What is remarkable about Santa Clara County is the number of languages spoken by a sizeable number of people -- from Asian languages such as Tagalog, Korean and Gujarathi, to European languages such as German, Russian and Portuguese. The San Jose Unified School District teaches English to a student population that speaks about 40 languages at home, from Arabic to Tigrinya, a language spoken by an ethnic group that originates in Eritrea and parts of neighboring Ethiopia in eastern Africa.

Although Asian languages are growing more quickly, Spanish remains the most common foreign language in Santa Clara County, spoken by about 18 percent of the population, up from about 14 percent in 1990. Mandarin and other dialects of Chinese are next, spoken by about 8 percent of the population -- double its share in 1990. Vietnamese and Tagalog come next.

Silicon Valley is also essentially suburban in character, unlike the dense and tribal urban neighborhoods of the Northeast that were the beachheads of an earlier generation of immigrants and remain so in places such as Queens.

Silicon Valley immigrants also are more likely to be bilingual. In Los Angeles, San Francisco and Queens, 40 percent or less of Chinese-speakers speak English "very well," 2005 census numbers show. In Santa Clara County, about 50 percent of Chinese-speakers speak English very well. According to the Joint Venture: Silicon Valley report's analysis of census data, 80 percent of the region's immigrants speak English "well" or "very well."

San Jose has the best-educated suburbs in the United States in terms of people with a four-year college degree, according to an analysis by Brookings Institution demographer Bill Frey, and it is the leading edge of a transformation that increasingly makes it tougher for politicians seeking national office to capture "the suburban vote" with a single strategy.

"Back in the 1950s, the suburbs were distinct in terms of their demographics," Frey said. "You could say you were from the suburbs and people would conjure up that you were white, middle class, had a family and lived in a single-family house. Now it's almost the reverse ... you talk about the suburbs and that's a microcosm of America."

About 55 percent of Silicon Valley's science and engineering talent was born abroad, the Joint Venture report says, with 40 percent of the region's total work force foreign-born.

The Babelian stew of languages is so ingrained to the economic life of Silicon Valley that the view from Hilda Balakhane's storefront is hardly remarkable anymore.

Balakhane and her husband, Albert Sedighpour, own Fantasy Collection, a store in a nondescript strip mall on Union Avenue that sells unique gifts -- Persian CDs, videos, crossword puzzles, books, evil eyes and other charms, and a vast array of pots to cook Persian rice dishes. The store is stacked high with the ceremonial objects crucial to any Persian wedding. People come from as far as Sacramento and Monterey to rent or buy, but also just to hear their own language spoken.

Fantasy Collection "is like the home to a lot of homesicks who come here," Balakhane said in her store one recent afternoon.

Looking out toward Union Avenue, Balakhane has a view of an Indian-owned liquor store, a Palestinian-owned food market, a Vietnamese-owned nail salon, a Mexican taqueria, a Brazilian self-defense school and Ed's Gourmet, a restaurant owned by Korean-born Eddie Ha.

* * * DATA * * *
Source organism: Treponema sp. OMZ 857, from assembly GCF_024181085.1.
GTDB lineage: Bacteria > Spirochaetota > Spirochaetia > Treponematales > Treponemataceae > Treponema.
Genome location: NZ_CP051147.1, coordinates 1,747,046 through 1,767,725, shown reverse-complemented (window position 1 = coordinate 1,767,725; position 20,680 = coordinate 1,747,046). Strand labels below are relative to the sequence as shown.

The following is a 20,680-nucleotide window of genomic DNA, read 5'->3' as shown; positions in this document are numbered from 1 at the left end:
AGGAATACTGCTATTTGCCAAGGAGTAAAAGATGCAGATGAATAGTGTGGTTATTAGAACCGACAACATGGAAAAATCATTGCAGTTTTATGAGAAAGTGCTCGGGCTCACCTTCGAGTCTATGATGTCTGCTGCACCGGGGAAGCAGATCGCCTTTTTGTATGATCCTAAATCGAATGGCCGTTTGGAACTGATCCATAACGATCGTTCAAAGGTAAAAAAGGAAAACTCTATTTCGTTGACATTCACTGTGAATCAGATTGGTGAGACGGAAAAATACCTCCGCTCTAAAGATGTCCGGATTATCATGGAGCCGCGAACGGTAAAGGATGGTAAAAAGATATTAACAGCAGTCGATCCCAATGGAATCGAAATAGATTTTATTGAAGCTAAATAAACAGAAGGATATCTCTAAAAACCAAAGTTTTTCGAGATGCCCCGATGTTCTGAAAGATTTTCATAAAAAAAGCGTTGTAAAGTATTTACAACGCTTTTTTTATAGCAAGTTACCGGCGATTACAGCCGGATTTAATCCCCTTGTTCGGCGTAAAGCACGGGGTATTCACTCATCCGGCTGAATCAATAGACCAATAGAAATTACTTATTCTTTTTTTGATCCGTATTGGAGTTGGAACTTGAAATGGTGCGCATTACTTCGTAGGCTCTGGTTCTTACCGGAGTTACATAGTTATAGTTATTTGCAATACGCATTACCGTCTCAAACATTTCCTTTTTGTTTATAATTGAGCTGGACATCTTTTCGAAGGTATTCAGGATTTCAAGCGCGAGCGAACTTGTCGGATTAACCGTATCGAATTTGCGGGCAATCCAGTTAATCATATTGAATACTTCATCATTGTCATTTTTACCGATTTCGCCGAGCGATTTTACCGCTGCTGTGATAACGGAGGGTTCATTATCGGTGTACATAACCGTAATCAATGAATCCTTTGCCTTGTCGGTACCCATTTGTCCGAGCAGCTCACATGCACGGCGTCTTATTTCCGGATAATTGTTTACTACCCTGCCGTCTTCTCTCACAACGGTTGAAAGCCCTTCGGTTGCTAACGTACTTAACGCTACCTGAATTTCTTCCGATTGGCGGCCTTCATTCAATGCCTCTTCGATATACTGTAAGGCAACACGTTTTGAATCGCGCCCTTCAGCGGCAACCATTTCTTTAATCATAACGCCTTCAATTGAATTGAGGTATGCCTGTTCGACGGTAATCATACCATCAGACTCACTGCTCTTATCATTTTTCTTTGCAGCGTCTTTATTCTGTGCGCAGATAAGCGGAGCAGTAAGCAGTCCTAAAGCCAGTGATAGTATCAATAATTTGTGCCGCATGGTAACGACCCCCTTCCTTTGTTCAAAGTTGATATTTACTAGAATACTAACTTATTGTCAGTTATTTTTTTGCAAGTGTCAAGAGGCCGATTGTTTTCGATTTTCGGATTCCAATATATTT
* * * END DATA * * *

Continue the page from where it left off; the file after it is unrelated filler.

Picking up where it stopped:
On any afternoon, a visitor to the plaza might hear Arabic, Vietnamese, Hindi, Farsi, Spanish, Hebrew, Mandarin -- and always English. Ha says 90 percent of his customers are white. Even with the growth in non-English-speaking households in Silicon Valley, census data says the number of bilingual Asian and European-language households has grown more since 2000.

Allen Lin says when Chinese merchants ask him to make a sign in Mandarin, he urges them to use English whenever possible.

"I tell them this is still America," Lin said. Often it's not possible to fit both languages on a sign because zoning regulations limit the size, forcing businesses to choose. About 60 percent of Lin's business is Mandarin, but Lin said the split is slowly shifting toward English.

"The higher educated Asian people," he said, "they don't need to rely on the Chinese language to communicate anymore."
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Old August 10th, 2007, 05:39 PM   #2
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Santa Clara County adding Asians at nation's fastest pace

Considering the $880,000 median home price in Santa Clara County, this is impressive

Santa Clara County adding Asians at nation's fastest pace
BIRTHS, ECONOMY, IMMIGRATION FUEL CONTINUING RISE
By Mike Swift
Mercury News
Article Launched: 08/09/2007 01:31:31 AM PDT

For a suburban county smaller than multi-ethnic urban giants like Los Angeles, Miami-Dade and Queens, N.Y., Santa Clara County recorded a notable population milestone last year: It gained more Asians than any county in the United States.

Population estimates being released today by the U.S. Census Bureau say Santa Clara County gained nearly 18,000 new Asian residents in the year ending July 1, 2006, a 3.3 percent increase from 2005. That was nearly 2,000 more than the U.S. county with the second-largest growth, Los Angeles.


Santa Clara County's Asian population has jumped by 20 percent, or about 91,000 people, so far this decade, the Census Bureau estimates. The county is fast overtaking San Francisco, with more than a century of Asian history, as the county in the continental United States with the largest share of Asians.